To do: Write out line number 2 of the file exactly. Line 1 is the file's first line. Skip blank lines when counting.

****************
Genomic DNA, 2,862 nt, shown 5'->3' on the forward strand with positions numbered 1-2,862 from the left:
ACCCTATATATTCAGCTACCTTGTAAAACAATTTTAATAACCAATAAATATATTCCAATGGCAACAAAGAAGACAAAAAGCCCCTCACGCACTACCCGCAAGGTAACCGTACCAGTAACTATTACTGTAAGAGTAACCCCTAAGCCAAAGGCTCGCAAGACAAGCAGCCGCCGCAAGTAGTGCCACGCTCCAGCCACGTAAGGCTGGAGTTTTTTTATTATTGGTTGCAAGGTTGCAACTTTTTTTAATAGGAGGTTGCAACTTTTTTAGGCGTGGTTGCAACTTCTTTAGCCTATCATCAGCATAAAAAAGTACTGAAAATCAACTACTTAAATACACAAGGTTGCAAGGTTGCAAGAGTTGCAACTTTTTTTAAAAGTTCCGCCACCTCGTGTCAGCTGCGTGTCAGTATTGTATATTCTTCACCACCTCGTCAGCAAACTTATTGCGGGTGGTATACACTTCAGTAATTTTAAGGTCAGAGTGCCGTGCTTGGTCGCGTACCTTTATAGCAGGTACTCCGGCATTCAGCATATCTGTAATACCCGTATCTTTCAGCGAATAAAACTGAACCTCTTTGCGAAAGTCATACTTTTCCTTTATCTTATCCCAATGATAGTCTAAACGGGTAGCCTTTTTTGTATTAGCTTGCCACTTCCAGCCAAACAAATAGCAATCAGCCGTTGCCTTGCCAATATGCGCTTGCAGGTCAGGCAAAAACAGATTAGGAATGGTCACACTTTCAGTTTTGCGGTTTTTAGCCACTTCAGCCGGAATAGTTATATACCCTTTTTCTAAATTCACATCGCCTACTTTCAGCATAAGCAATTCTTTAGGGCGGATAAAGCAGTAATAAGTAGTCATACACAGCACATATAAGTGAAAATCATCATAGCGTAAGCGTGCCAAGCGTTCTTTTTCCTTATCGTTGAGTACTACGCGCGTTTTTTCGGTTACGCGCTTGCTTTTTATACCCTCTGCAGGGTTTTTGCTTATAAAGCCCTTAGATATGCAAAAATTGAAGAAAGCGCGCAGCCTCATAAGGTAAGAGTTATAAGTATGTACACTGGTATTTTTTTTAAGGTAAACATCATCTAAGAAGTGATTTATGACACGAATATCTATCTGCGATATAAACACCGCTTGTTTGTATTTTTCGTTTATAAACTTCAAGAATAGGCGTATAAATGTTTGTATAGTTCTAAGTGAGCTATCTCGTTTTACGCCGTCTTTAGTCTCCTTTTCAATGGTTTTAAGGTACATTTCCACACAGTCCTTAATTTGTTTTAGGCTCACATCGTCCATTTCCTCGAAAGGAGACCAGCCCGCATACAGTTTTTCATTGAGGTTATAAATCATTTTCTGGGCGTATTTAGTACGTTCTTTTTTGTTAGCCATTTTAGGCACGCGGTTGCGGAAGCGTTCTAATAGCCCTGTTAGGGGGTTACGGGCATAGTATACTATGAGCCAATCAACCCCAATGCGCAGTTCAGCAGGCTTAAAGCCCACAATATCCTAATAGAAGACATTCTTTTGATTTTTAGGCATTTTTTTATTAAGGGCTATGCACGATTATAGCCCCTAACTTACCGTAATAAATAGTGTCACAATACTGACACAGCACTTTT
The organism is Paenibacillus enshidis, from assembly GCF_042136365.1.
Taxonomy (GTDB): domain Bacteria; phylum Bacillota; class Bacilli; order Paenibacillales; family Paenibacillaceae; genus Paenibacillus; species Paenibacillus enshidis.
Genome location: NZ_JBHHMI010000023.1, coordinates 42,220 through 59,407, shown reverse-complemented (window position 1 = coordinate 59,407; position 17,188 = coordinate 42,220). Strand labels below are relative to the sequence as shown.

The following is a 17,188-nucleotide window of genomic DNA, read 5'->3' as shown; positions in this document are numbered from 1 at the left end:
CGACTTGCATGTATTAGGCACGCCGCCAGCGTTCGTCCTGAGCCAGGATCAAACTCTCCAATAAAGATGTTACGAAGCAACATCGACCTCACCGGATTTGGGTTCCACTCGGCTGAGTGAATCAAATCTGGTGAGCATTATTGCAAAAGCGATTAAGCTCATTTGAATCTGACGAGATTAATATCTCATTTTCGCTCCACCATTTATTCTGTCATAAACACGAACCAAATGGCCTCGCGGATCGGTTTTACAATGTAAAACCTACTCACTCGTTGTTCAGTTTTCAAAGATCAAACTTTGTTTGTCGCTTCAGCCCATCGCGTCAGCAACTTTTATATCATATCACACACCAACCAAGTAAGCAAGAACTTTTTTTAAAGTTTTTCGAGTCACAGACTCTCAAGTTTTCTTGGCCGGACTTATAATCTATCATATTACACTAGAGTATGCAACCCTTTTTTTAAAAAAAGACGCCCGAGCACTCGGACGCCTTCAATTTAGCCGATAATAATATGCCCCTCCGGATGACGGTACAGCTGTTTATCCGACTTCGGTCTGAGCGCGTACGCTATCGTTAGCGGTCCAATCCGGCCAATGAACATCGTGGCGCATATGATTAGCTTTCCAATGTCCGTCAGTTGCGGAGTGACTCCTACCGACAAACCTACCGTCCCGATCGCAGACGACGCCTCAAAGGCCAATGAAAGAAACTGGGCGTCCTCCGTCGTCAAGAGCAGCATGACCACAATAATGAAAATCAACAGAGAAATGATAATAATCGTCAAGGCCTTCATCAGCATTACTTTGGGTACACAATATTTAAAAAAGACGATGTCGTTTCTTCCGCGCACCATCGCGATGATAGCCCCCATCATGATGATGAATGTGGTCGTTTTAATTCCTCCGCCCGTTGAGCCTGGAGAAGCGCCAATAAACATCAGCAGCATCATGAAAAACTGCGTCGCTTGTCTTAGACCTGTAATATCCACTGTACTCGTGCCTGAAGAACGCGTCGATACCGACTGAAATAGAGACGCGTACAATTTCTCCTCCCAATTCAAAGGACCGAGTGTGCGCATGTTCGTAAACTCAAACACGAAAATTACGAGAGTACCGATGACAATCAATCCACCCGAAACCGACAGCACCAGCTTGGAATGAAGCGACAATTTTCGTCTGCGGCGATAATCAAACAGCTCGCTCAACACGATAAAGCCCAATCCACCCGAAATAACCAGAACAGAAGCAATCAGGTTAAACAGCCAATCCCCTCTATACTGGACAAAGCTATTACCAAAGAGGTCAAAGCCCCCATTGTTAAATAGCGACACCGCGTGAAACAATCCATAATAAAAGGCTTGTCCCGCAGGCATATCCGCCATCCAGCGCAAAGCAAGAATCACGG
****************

ACCCTATATATTCAGCTACCTTGTAAAACAATTTTAATAACCAATAAATATATTCCAATGGCAACAAAGAAGACAAAAAGCCCCTCACGCACTACCCGCAAGGTAACCGTACCAGTAACTATTACTGTAAGAGTAACCCCTAAGCCAAAGGCTCGCAAGACAAGCAGCCGCCGCAAGTAGTGCCACGCTCCAGCCACGTAAGGCTGGAGTTTTTTTATTATTGGTTGCAAGGTTGCAACTTTTTTTAATAGGAGGTTGCAACTTTTTTAGGCGTGGTTGCAACTTCTTTAGCCTATCATCAGCATAAAAAAGTACTGAAAATCAACTACTTAAATACACAAGGTTGCAAGGTTGCAAGAGTTGCAACTTTTTTTAAAAGTTCCGCCACCTCGTGTCAGCTGCGTGTCAGTATTGTATATTCTTCACCACCTCGTCAGCAAACTTATTGCGGGTGGTATACACTTCAGTAATTTTAAGGTCAGAGTGCCGTGCTTGGTCGCGTACCTTTATAGCAGGTACTCCGGCATTCAGCATATCTGTAATACCCGTATCTTTCAGCGAATAAAACTGAACCTCTTTGCGAAAGTCATACTTTTCCTTTATCTTATCCCAATGATAGTCTAAACGGGTAGCCTTTTTTGTATTAGCTTGCCACTTCCAGCCAAACAAATAGCAATCAGCCGTTGCCTTGCCAATATGCGCTTGCAGGTCAGGCAAAAACAGATTAGGAATGGTCACACTTTCAGTTTTGCGGTTTTTAGCCACTTCAGCCGGAATAGTTATATACCCTTTTTCTAAATTCACATCGCCTACTTTCAGCATAAGCAATTCTTTAGGGCGGATAAAGCAGTAATAAGTAGTCATACACAGCACATATAAGTGAAAATCATCATAGCGTAAGCGTGCCAAGCGTTCTTTTTCCTTATCGTTGAGTACTACGCGCGTTTTTTCGGTTACGCGCTTGCTTTTTATACCCTCTGCAGGGTTTTTGCTTATAAAGCCCTTAGATATGCAAAAATTGAAGAAAGCGCGCAGCCTCATAAGGTAAGAGTTATAAGTATGTACACTGGTATTTTTTTTAAGGTAAACATCATCTAAGAAGTGATTTATGACACGAATATCTATCTGCGATATAAACACCGCTTGTTTGTATTTTTCGTTTATAAACTTCAAGAATAGGCGTATAAATGTTTGTATAGTTCTAAGTGAGCTATCTCGTTTTACGCCGTCTTTAGTCTCCTTTTCAATGGTTTTAAGGTACATTTCCACACAGTCCTTAATTTGTTTTAGGCTCACATCGTCCATTTCCTCGAAAGGAGACCAGCCCGCATACAGTTTTTCATTGAGGTTATAAATCATTTTCTGGGCGTATTTAGTACGTTCTTTTTTGTTAGCCATTTTAGGCACGCGGTTGCGGAAGCGTTCTAATAGCCCTGTTAGGGGGTTACGGGCATAGTATACTATGAGCCAATCAACCCCAATGCGCAGTTCAGCAGGCTTAAAGCCCACAATATCCTAATAGAAGACATTCTTTTGATTTTTAGGCATTTTTTTATTAAGGGCTATGCACGATTATAGCCCCTAACTTACCGTAATAAATAGTGTCACAATACTGACACAGCACTTTT